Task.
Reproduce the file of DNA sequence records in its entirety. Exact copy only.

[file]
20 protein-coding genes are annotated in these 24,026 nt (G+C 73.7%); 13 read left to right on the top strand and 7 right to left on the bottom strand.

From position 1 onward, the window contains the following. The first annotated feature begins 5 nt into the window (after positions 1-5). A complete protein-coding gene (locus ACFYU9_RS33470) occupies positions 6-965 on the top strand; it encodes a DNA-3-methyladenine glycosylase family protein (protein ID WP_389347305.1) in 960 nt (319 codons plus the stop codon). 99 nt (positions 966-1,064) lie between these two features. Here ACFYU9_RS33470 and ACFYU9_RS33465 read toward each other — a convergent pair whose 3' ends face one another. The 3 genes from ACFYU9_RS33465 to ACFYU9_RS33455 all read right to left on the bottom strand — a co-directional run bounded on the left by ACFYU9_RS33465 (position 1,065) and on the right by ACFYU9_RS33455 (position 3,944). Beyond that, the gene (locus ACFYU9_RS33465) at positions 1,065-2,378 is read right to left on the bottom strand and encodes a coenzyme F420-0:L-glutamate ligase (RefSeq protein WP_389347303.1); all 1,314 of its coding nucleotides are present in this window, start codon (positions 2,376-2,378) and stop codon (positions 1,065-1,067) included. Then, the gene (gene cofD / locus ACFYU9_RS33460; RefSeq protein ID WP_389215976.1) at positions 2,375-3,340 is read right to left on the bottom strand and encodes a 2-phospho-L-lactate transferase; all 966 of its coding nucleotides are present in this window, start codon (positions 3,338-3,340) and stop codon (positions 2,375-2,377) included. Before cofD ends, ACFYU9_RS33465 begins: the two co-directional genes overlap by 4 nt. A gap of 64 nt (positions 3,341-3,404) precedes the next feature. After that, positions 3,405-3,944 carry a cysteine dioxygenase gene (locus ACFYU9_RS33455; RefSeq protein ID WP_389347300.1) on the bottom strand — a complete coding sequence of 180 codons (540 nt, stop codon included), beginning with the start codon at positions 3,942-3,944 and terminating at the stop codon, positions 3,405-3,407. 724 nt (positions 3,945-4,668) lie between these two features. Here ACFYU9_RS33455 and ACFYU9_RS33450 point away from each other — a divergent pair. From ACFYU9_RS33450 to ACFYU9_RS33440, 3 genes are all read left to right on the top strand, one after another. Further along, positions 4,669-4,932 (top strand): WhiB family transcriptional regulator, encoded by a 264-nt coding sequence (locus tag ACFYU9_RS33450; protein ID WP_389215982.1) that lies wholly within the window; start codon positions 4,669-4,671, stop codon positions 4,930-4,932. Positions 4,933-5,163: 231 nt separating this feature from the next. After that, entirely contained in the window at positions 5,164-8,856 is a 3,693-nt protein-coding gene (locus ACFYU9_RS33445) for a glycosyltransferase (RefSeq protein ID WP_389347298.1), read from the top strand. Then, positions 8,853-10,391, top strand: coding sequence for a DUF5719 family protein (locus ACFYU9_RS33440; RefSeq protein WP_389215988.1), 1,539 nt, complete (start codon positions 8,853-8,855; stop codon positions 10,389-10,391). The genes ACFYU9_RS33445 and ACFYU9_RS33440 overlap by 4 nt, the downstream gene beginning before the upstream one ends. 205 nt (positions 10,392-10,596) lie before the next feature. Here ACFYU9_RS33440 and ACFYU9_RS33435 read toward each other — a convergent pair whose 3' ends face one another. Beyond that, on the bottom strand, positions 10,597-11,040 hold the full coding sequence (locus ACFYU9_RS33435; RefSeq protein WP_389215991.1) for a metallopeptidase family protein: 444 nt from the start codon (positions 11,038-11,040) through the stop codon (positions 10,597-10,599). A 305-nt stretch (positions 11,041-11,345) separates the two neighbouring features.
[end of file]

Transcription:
20 protein-coding genes are annotated in these 24,026 nt (G+C 73.7%); 13 read left to right on the top strand and 7 right to left on the bottom strand.

From position 1 onward, the window contains the following. The first annotated feature begins 5 nt into the window (after positions 1-5). A complete protein-coding gene (locus ACFYU9_RS33470) occupies positions 6-965 on the top strand; it encodes a DNA-3-methyladenine glycosylase family protein (protein ID WP_389347305.1) in 960 nt (319 codons plus the stop codon). 99 nt (positions 966-1,064) lie between these two features. Here ACFYU9_RS33470 and ACFYU9_RS33465 read toward each other — a convergent pair whose 3' ends face one another. The 3 genes from ACFYU9_RS33465 to ACFYU9_RS33455 all read right to left on the bottom strand — a co-directional run bounded on the left by ACFYU9_RS33465 (position 1,065) and on the right by ACFYU9_RS33455 (position 3,944). Beyond that, the gene (locus ACFYU9_RS33465) at positions 1,065-2,378 is read right to left on the bottom strand and encodes a coenzyme F420-0:L-glutamate ligase (RefSeq protein WP_389347303.1); all 1,314 of its coding nucleotides are present in this window, start codon (positions 2,376-2,378) and stop codon (positions 1,065-1,067) included. Then, the gene (gene cofD / locus ACFYU9_RS33460; RefSeq protein ID WP_389215976.1) at positions 2,375-3,340 is read right to left on the bottom strand and encodes a 2-phospho-L-lactate transferase; all 966 of its coding nucleotides are present in this window, start codon (positions 3,338-3,340) and stop codon (positions 2,375-2,377) included. Before cofD ends, ACFYU9_RS33465 begins: the two co-directional genes overlap by 4 nt. A gap of 64 nt (positions 3,341-3,404) precedes the next feature. After that, positions 3,405-3,944 carry a cysteine dioxygenase gene (locus ACFYU9_RS33455; RefSeq protein ID WP_389347300.1) on the bottom strand — a complete coding sequence of 180 codons (540 nt, stop codon included), beginning with the start codon at positions 3,942-3,944 and terminating at the stop codon, positions 3,405-3,407. 724 nt (positions 3,945-4,668) lie between these two features. Here ACFYU9_RS33455 and ACFYU9_RS33450 point away from each other — a divergent pair. From ACFYU9_RS33450 to ACFYU9_RS33440, 3 genes are all read left to right on the top strand, one after another. Further along, positions 4,669-4,932 (top strand): WhiB family transcriptional regulator, encoded by a 264-nt coding sequence (locus tag ACFYU9_RS33450; protein ID WP_389215982.1) that lies wholly within the window; start codon positions 4,669-4,671, stop codon positions 4,930-4,932. Positions 4,933-5,163: 231 nt separating this feature from the next. After that, entirely contained in the window at positions 5,164-8,856 is a 3,693-nt protein-coding gene (locus ACFYU9_RS33445) for a glycosyltransferase (RefSeq protein ID WP_389347298.1), read from the top strand. Then, positions 8,853-10,391, top strand: coding sequence for a DUF5719 family protein (locus ACFYU9_RS33440; RefSeq protein WP_389215988.1), 1,539 nt, complete (start codon positions 8,853-8,855; stop codon positions 10,389-10,391). The genes ACFYU9_RS33445 and ACFYU9_RS33440 overlap by 4 nt, the downstream gene beginning before the upstream one ends. 205 nt (positions 10,392-10,596) lie before the next feature. Here ACFYU9_RS33440 and ACFYU9_RS33435 read toward each other — a convergent pair whose 3' ends face one another. Beyond that, on the bottom strand, positions 10,597-11,040 hold the full coding sequence (locus ACFYU9_RS33435; RefSeq protein WP_389215991.1) for a metallopeptidase family protein: 444 nt from the start codon (positions 11,038-11,040) through the stop codon (positions 10,597-10,599). A 305-nt stretch (positions 11,041-11,345) separates the two neighbouring features.